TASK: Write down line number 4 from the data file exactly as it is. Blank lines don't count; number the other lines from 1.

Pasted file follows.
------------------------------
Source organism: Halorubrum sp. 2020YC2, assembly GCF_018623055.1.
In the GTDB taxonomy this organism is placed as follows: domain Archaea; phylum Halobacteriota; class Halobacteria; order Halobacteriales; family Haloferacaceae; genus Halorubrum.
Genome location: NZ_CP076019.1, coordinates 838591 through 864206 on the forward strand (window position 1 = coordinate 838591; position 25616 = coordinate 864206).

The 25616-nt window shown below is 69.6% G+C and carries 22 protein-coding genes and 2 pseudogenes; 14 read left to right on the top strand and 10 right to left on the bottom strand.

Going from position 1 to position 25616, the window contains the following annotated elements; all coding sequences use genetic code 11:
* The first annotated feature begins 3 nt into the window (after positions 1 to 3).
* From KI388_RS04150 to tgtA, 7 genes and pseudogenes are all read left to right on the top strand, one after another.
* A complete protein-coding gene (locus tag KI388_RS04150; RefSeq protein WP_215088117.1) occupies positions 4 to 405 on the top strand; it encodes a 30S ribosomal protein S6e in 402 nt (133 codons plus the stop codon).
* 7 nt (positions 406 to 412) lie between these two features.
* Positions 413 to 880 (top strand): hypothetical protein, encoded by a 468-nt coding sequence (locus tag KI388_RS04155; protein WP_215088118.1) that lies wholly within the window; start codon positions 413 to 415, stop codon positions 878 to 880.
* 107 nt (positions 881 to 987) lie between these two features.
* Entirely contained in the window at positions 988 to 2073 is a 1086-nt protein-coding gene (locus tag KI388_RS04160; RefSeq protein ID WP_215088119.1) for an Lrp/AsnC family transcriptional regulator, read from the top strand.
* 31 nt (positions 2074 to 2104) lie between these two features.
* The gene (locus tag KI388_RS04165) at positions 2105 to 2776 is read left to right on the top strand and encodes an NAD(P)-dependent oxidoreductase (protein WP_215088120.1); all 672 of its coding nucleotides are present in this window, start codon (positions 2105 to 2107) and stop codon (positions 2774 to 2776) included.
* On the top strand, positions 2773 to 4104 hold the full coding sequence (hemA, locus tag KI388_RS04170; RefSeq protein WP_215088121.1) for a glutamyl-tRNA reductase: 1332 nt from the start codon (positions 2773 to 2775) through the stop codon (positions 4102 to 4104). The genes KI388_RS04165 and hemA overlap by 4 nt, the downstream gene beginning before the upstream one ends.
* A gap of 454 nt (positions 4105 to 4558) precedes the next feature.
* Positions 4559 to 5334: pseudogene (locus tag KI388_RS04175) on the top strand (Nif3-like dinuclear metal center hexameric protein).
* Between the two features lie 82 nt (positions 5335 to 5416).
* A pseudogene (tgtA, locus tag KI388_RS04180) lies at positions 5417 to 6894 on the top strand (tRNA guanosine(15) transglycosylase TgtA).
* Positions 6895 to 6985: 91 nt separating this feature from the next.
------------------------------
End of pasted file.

The 25616-nt window shown below is 69.6% G+C and carries 22 protein-coding genes and 2 pseudogenes; 14 read left to right on the top strand and 10 right to left on the bottom strand.